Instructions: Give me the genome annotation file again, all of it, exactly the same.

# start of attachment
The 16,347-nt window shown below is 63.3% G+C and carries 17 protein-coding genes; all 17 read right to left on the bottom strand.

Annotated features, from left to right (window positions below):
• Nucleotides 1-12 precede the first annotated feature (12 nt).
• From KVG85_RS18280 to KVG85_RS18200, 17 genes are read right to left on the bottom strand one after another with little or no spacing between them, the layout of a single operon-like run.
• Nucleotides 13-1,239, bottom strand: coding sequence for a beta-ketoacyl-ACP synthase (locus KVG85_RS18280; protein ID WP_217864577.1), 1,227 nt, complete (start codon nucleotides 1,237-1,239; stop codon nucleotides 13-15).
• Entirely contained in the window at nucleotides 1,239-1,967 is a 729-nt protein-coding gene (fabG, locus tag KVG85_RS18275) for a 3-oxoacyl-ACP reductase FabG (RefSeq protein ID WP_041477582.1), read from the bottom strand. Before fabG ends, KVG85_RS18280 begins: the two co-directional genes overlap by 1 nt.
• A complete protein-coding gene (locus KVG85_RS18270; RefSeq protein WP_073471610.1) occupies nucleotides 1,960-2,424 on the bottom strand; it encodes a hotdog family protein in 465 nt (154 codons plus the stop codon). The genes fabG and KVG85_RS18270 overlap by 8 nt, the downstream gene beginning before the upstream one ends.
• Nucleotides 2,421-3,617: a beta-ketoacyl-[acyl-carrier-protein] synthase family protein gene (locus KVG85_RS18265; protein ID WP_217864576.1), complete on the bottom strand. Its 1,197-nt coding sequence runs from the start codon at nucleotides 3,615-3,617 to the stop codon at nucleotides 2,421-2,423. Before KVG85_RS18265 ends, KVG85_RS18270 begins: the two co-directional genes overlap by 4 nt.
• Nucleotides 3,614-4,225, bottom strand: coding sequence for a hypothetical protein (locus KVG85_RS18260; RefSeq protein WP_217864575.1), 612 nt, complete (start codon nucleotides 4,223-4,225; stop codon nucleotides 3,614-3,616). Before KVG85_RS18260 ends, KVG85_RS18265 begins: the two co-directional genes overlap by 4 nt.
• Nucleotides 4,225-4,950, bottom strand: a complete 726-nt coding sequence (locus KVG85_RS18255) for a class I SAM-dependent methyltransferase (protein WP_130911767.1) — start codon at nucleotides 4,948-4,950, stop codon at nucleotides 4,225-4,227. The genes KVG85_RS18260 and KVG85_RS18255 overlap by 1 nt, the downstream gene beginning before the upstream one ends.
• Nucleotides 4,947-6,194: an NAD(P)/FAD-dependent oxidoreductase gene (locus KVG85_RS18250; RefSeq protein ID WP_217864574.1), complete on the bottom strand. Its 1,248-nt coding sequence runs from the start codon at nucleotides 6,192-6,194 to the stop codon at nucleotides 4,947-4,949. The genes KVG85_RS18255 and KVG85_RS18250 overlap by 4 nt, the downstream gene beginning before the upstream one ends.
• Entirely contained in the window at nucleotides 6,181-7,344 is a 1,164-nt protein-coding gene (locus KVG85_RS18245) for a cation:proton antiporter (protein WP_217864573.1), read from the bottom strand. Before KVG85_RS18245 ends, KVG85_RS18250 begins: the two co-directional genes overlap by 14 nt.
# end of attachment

The 16,347-nt window shown below is 63.3% G+C and carries 17 protein-coding genes; all 17 read right to left on the bottom strand.

Annotated features, from left to right (window positions below):
• Nucleotides 1-12 precede the first annotated feature (12 nt).
• From KVG85_RS18280 to KVG85_RS18200, 17 genes are read right to left on the bottom strand one after another with little or no spacing between them, the layout of a single operon-like run.
• Nucleotides 13-1,239, bottom strand: coding sequence for a beta-ketoacyl-ACP synthase (locus KVG85_RS18280; protein ID WP_217864577.1), 1,227 nt, complete (start codon nucleotides 1,237-1,239; stop codon nucleotides 13-15).
• Entirely contained in the window at nucleotides 1,239-1,967 is a 729-nt protein-coding gene (fabG, locus tag KVG85_RS18275) for a 3-oxoacyl-ACP reductase FabG (RefSeq protein ID WP_041477582.1), read from the bottom strand. Before fabG ends, KVG85_RS18280 begins: the two co-directional genes overlap by 1 nt.
• A complete protein-coding gene (locus KVG85_RS18270; RefSeq protein WP_073471610.1) occupies nucleotides 1,960-2,424 on the bottom strand; it encodes a hotdog family protein in 465 nt (154 codons plus the stop codon). The genes fabG and KVG85_RS18270 overlap by 8 nt, the downstream gene beginning before the upstream one ends.
• Nucleotides 2,421-3,617: a beta-ketoacyl-[acyl-carrier-protein] synthase family protein gene (locus KVG85_RS18265; protein ID WP_217864576.1), complete on the bottom strand. Its 1,197-nt coding sequence runs from the start codon at nucleotides 3,615-3,617 to the stop codon at nucleotides 2,421-2,423. Before KVG85_RS18265 ends, KVG85_RS18270 begins: the two co-directional genes overlap by 4 nt.
• Nucleotides 3,614-4,225, bottom strand: coding sequence for a hypothetical protein (locus KVG85_RS18260; RefSeq protein WP_217864575.1), 612 nt, complete (start codon nucleotides 4,223-4,225; stop codon nucleotides 3,614-3,616). Before KVG85_RS18260 ends, KVG85_RS18265 begins: the two co-directional genes overlap by 4 nt.
• Nucleotides 4,225-4,950, bottom strand: a complete 726-nt coding sequence (locus KVG85_RS18255) for a class I SAM-dependent methyltransferase (protein WP_130911767.1) — start codon at nucleotides 4,948-4,950, stop codon at nucleotides 4,225-4,227. The genes KVG85_RS18260 and KVG85_RS18255 overlap by 1 nt, the downstream gene beginning before the upstream one ends.
• Nucleotides 4,947-6,194: an NAD(P)/FAD-dependent oxidoreductase gene (locus KVG85_RS18250; RefSeq protein ID WP_217864574.1), complete on the bottom strand. Its 1,248-nt coding sequence runs from the start codon at nucleotides 6,192-6,194 to the stop codon at nucleotides 4,947-4,949. The genes KVG85_RS18255 and KVG85_RS18250 overlap by 4 nt, the downstream gene beginning before the upstream one ends.
• Entirely contained in the window at nucleotides 6,181-7,344 is a 1,164-nt protein-coding gene (locus KVG85_RS18245) for a cation:proton antiporter (protein WP_217864573.1), read from the bottom strand. Before KVG85_RS18245 ends, KVG85_RS18250 begins: the two co-directional genes overlap by 14 nt.